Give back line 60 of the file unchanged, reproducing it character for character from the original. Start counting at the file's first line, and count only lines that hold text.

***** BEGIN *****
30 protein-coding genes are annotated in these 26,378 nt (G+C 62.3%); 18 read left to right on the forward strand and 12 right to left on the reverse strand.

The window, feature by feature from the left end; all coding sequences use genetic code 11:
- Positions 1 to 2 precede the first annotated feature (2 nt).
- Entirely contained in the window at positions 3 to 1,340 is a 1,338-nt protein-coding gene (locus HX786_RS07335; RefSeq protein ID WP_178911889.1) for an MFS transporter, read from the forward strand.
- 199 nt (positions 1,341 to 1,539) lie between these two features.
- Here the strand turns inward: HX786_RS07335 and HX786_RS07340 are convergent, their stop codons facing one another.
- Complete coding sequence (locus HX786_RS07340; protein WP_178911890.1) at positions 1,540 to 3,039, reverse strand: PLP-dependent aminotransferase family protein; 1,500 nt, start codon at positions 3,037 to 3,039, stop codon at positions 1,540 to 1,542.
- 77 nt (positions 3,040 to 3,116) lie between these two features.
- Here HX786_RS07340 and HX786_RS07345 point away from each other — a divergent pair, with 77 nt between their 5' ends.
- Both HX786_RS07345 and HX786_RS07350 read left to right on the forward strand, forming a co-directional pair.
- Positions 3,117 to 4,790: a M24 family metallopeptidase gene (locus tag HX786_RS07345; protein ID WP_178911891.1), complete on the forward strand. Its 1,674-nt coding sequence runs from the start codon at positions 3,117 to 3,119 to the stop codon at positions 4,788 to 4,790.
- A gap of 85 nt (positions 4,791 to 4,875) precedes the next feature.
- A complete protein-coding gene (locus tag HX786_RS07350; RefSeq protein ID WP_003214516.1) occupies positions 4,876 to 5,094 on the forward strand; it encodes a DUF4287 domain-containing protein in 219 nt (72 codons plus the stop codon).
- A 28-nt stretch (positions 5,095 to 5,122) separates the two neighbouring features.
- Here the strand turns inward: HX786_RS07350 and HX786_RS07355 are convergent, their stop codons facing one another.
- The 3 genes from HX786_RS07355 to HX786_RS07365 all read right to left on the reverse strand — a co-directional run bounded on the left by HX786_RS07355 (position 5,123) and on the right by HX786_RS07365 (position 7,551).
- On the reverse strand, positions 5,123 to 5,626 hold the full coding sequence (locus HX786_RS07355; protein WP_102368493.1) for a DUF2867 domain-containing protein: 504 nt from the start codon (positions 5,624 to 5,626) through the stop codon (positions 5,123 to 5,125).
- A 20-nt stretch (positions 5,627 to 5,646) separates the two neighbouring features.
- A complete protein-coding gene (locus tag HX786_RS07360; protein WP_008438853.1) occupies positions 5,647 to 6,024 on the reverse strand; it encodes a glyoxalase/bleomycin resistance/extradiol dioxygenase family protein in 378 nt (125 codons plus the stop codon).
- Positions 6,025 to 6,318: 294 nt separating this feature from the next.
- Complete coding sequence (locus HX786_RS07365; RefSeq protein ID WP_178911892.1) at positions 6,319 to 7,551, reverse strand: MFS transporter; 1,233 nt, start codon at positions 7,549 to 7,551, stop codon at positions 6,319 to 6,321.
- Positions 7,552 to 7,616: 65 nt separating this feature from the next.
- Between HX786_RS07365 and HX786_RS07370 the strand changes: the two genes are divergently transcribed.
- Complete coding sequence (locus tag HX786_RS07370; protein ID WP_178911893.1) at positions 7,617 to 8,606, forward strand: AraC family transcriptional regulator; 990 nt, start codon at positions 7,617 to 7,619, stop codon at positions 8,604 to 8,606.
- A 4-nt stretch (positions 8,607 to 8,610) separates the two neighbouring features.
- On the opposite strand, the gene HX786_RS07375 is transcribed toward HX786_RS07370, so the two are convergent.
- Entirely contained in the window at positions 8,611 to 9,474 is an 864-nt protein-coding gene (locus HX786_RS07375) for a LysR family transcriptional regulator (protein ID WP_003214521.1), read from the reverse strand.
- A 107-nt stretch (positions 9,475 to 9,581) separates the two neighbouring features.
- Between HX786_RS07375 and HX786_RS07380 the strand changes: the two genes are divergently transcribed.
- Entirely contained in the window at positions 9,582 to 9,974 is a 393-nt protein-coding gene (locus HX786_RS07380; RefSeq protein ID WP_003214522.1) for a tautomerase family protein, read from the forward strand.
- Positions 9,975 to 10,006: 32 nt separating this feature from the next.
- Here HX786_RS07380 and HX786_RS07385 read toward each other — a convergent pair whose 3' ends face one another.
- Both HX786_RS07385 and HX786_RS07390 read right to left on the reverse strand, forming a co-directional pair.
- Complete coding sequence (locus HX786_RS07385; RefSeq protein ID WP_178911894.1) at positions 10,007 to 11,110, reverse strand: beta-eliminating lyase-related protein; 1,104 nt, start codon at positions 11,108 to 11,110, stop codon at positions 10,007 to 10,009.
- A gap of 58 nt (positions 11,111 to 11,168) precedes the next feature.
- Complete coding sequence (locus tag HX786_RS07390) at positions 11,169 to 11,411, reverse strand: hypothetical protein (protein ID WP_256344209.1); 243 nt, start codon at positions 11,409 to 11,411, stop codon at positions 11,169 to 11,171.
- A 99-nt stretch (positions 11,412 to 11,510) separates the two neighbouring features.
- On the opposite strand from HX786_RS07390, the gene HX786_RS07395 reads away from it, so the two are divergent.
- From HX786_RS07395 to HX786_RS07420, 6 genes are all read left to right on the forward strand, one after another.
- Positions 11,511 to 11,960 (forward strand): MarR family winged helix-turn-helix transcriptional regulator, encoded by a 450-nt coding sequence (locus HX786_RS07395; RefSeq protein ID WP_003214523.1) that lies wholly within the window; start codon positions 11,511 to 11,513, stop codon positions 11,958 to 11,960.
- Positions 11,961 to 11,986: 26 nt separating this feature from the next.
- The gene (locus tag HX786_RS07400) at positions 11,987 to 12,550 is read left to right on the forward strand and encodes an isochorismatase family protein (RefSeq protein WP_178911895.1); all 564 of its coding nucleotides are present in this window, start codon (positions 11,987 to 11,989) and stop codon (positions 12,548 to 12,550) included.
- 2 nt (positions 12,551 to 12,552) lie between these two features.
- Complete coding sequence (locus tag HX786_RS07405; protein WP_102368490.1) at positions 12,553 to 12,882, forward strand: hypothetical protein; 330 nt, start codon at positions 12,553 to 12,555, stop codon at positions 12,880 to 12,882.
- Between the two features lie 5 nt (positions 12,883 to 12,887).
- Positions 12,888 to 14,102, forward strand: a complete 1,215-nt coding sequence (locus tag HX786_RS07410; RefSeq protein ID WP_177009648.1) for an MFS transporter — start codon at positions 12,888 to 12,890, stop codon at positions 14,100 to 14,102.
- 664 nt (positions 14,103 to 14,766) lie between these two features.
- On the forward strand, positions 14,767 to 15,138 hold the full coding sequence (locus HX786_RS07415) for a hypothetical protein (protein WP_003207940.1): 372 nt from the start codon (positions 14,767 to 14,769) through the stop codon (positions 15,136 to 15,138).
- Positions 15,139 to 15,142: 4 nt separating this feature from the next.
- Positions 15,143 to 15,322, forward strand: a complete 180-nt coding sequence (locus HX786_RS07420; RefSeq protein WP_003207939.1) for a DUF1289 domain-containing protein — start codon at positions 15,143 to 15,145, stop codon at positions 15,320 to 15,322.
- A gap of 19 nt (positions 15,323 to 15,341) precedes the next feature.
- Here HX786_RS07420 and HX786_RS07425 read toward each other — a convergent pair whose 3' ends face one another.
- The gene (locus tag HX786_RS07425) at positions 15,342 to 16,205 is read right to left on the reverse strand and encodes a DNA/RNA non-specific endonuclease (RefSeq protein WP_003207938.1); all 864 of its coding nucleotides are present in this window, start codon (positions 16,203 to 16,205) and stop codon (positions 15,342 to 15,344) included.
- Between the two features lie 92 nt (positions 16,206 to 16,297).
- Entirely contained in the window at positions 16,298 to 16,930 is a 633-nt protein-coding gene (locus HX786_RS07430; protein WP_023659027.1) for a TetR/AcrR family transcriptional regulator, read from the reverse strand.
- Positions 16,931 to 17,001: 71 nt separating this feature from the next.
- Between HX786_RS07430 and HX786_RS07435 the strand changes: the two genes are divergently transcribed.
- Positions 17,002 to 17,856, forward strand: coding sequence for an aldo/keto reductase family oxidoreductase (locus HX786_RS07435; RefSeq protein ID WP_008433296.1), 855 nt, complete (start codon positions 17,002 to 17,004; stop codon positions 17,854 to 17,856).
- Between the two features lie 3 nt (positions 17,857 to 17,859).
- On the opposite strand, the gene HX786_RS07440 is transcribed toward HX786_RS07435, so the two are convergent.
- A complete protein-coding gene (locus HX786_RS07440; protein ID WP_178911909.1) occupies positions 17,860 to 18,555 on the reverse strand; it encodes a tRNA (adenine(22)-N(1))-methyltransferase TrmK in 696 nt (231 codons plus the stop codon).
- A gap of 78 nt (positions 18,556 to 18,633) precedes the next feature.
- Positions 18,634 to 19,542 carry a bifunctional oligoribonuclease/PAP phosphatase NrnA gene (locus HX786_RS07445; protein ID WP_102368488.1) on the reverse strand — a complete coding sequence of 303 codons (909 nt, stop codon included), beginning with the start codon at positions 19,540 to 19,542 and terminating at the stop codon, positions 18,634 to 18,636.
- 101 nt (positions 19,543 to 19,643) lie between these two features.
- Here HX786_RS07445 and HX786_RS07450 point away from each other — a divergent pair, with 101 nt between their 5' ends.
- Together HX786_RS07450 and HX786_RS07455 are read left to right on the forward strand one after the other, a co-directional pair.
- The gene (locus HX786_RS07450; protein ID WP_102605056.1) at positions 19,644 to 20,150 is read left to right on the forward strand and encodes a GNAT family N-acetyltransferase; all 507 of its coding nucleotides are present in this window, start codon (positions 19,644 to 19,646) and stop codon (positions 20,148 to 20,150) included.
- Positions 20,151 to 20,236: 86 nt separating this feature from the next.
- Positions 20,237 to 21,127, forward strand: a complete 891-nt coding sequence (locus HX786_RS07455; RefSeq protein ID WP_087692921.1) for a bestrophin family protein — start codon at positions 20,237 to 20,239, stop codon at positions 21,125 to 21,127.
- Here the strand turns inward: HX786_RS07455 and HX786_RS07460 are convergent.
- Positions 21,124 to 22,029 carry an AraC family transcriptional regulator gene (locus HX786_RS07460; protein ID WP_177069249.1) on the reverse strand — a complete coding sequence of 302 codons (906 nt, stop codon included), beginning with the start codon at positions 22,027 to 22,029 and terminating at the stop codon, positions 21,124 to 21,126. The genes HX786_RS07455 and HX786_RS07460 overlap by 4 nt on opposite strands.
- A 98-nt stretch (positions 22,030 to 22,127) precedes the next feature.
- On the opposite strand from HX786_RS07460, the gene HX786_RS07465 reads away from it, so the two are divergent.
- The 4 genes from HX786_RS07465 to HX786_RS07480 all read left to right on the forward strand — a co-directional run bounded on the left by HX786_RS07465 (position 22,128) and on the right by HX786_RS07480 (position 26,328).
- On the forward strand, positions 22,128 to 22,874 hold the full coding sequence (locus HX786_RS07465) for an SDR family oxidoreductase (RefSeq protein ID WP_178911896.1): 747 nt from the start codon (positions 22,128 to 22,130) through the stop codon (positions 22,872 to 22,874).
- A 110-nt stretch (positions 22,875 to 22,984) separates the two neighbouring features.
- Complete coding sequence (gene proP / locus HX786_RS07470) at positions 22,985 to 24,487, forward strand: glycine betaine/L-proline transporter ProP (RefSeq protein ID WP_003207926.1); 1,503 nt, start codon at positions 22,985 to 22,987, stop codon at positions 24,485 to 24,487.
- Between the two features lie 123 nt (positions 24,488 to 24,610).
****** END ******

- On the opposite strand, the gene HX786_RS07440 is transcribed toward HX786_RS07435, so the two are convergent.